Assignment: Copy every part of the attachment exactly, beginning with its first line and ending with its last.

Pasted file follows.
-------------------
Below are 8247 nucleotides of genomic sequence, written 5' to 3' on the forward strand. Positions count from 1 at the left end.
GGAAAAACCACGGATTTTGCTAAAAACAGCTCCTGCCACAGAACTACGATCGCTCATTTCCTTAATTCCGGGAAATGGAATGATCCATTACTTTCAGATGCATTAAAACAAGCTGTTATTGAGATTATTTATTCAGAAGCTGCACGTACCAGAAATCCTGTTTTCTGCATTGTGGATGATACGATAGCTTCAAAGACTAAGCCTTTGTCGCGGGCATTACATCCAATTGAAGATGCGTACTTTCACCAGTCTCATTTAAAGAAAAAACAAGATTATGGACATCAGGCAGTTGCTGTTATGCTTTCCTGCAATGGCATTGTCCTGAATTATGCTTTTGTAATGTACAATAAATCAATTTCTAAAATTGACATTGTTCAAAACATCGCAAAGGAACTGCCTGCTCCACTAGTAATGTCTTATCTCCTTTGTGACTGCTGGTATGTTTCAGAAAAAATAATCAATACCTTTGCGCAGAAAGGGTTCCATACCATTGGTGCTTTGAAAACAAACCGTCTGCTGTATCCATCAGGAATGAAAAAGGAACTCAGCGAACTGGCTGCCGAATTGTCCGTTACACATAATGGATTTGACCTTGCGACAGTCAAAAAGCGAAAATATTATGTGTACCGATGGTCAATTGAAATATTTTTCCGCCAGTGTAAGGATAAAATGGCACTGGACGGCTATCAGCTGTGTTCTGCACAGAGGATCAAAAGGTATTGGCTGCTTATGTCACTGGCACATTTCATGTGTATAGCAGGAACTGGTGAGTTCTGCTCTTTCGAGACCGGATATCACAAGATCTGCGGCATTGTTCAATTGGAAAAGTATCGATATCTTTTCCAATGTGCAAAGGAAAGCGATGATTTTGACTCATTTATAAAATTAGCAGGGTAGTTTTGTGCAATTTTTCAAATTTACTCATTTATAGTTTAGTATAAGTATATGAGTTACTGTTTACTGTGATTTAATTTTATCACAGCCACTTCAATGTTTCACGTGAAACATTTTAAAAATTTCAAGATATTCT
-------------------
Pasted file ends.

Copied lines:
Below are 8247 nucleotides of genomic sequence, written 5' to 3' on the forward strand. Positions count from 1 at the left end.
GGAAAAACCACGGATTTTGCTAAAAACAGCTCCTGCCACAGAACTACGATCGCTCATTTCCTTAATTCCGGGAAATGGAATGATCCATTACTTTCAGATGCATTAAAACAAGCTGTTATTGAGATTATTTATTCAGAAGCTGCACGTACCAGAAATCCTGTTTTCTGCATTGTGGATGATACGATAGCTTCAAAGACTAAGCCTTTGTCGCGGGCATTACATCCAATTGAAGATGCGTACTTTCACCAGTCTCATTTAAAGAAAAAACAAGATTATGGACATCAGGCAGTTGCTGTTATGCTTTCCTGCAATGGCATTGTCCTGAATTATGCTTTTGTAATGTACAATAAATCAATTTCTAAAATTGACATTGTTCAAAACATCGCAAAGGAACTGCCTGCTCCACTAGTAATGTCTTATCTCCTTTGTGACTGCTGGTATGTTTCAGAAAAAATAATCAATACCTTTGCGCAGAAAGGGTTCCATACCATTGGTGCTTTGAAAACAAACCGTCTGCTGTATCCATCAGGAATGAAAAAGGAACTCAGCGAACTGGCTGCCGAATTGTCCGTTACACATAATGGATTTGACCTTGCGACAGTCAAAAAGCGAAAATATTATGTGTACCGATGGTCAATTGAAATATTTTTCCGCCAGTGTAAGGATAAAATGGCACTGGACGGCTATCAGCTGTGTTCTGCACAGAGGATCAAAAGGTATTGGCTGCTTATGTCACTGGCACATTTCATGTGTATAGCAGGAACTGGTGAGTTCTGCTCTTTCGAGACCGGATATCACAAGATCTGCGGCATTGTTCAATTGGAAAAGTATCGATATCTTTTCCAATGTGCAAAGGAAAGCGATGATTTTGACTCATTTATAAAATTAGCAGGGTAGTTTTGTGCAATTTTTCAAATTTACTCATTTATAGTTTAGTATAAGTATATGAGTTACTGTTTACTGTGATTTAATTTTATCACAGCCACTTCAATGTTTCACGTGAAACATTTTAAAAATTTCAAGATATTCT